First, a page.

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Carnage and Guilt
By Tom Gery
Oblivious to the carnage, there were no thoughts of guilt. The war had been on Americans' TV's for at least three years before my induction. My teen life included high school, then junior college, while clerking in a grocery store to pay bills. The immorality of the conflict did not hit me until many years later. The national strategic goals of the Vietnam engagement were not considered nor was the very essence of warfighting, to kill other human beings, given any thought. In retrospect, it was the basic training chow hall practice of shouting out "Bravo Killer" and a number for the headcount that began to give me a clue.
Personal morality is often mixed up with patriotism when it comes to war. There is the enemy who has the same task as you. There are rules of engagement that dictate actions according to circumstances. A military-age male in a so-called free-fire zone is subject to death. An old man in a rice paddy miles away from any designated killing area ought not to be. Personal morality smacked me in the face the first time a pilot next to me in the scout chopper took potshots at civilians on the ground while we were in route back to base after a day's operation. Given he was my platoon commander, a captain, and older than me, there was no comment from this kid. It didn't feel right, but I didn't say a thing. It was before I learned about moral injury. There were other things as well that gave me a sense of the mean-spiritedness.
A day of reckoning arrived on April 8, 1969. The Captain's low observation combat helicopter (LOCH) took enemy fire, became engulfed in flame from a severed fuel line, and crashed landed. I was in the wing ship, which immediately came in to pick up the downed crew. The pilot was burned, his observer physically unharmed. Together, we got the Captain into my LOCH, returning to base where the pilot received emergency services before being sent to Japan.
On April 22, the unit command conducted a memorial service. The burns were fatal, the pilot was another statistic, a name to be etched in black stone.
I had dark thoughts that day. Did one bad turn deserve another? I thought I knew what had been in this person's heart. Was the immorality of this conflict revealing itself to me?
I buried it, easy to do in the day-to-day routine, moving on, counting the days, thoughts of life back in "the world." And the thoughts remained buried upon return in September of 1969. For me, it was out of the uniform, active duty in the rearview mirror, with life as a civilian no longer on hold. Or so I thought.
Sometime later, within a few months, I received a letter that was addressed to my unit in Vietnam. It had been forwarded to my civilian residence. The postmark was within easy driving distance of my home. The contents were a surprise - I was shocked. The dark thoughts resurfaced. The parents of the pilot were reaching out. They had received a letter from the replacement scout platoon CO detailing my role in their son's death. They used the word "our " with his first name. They assumed we were buddies expressing gratitude for my actions; they wrote words of grief. They wanted to remain in contact. The painfully beautiful cursive said so: ". . . knowing you were such a good friend of our. . . always know you and keep in touch. . . do hope sometime you will come and visit us in . . . " I tried to bury it again.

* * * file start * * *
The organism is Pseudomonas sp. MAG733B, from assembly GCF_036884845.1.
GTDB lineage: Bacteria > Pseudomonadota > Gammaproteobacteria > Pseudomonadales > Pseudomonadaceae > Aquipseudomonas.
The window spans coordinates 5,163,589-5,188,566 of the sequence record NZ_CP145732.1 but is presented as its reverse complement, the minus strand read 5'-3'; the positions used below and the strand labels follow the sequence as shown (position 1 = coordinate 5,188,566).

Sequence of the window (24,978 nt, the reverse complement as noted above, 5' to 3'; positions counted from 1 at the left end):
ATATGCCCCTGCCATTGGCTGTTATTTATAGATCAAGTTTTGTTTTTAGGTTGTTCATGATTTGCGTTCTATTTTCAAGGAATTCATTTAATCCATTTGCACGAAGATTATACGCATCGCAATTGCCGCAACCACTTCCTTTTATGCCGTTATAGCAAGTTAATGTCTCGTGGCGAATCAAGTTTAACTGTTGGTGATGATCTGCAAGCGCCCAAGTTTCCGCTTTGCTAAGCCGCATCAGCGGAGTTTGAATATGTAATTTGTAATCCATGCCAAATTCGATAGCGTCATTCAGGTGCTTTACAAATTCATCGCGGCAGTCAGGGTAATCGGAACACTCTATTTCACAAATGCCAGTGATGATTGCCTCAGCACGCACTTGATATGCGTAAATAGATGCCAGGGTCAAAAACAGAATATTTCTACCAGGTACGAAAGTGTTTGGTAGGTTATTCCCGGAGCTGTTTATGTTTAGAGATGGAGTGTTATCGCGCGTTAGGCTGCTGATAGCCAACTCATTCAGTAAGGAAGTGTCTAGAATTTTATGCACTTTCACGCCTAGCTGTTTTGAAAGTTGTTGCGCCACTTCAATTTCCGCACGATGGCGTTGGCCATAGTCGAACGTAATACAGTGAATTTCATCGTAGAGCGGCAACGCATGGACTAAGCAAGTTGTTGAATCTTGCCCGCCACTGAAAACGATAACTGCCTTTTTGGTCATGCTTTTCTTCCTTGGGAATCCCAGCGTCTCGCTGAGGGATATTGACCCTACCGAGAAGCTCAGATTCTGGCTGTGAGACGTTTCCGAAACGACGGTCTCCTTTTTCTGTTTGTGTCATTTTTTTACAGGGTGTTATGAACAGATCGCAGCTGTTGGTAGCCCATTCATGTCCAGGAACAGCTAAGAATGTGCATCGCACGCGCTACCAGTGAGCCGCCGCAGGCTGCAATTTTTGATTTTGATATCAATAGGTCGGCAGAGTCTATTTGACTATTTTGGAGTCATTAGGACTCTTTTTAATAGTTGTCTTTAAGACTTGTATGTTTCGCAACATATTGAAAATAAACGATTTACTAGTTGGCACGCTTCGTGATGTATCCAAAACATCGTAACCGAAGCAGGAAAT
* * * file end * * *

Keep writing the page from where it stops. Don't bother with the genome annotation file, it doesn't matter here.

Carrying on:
It didn't work. They were persistent, these parents. Their emotional wounds were raw. They just wanted to fill in some blanks; they wrote of a wife and a nineteen-month-old who would want to know someday. Survivors desperately hold on to memories; to grieve is to remember. He was their hero. There were medals awarded posthumously. The memory was to be honored and I was part of the memory, like it or not.
As a youth of twenty-one, I cared little for war memories or grief. I still had a bitter taste in my mouth from what I had seen and knew. I turned my back and this time the dark thoughts stayed buried until they weren't. They resurrected with some guilt. I have since come to better understand grief and the need for closure by those left behind. I realize from the heartfelt words in those two letters saved for 50 years that I could have been there in their time of suffering. Had I been wiser, more mature, I could have found a way to be comforting without being revealing. If I'd been able to set my own feelings aside during that period of parental pain, the deeply personal heart-wrenching experience of losing a child, then perhaps some goodness realized.
No longer oblivious to the carnage I know the thoughts of guilt.
Tom Gery served in the US Army from January 1968 to September 1969 with a tour of duty in Vietnam '68-'69.
He is a retired social worker, married with two adult children and two grandchildren.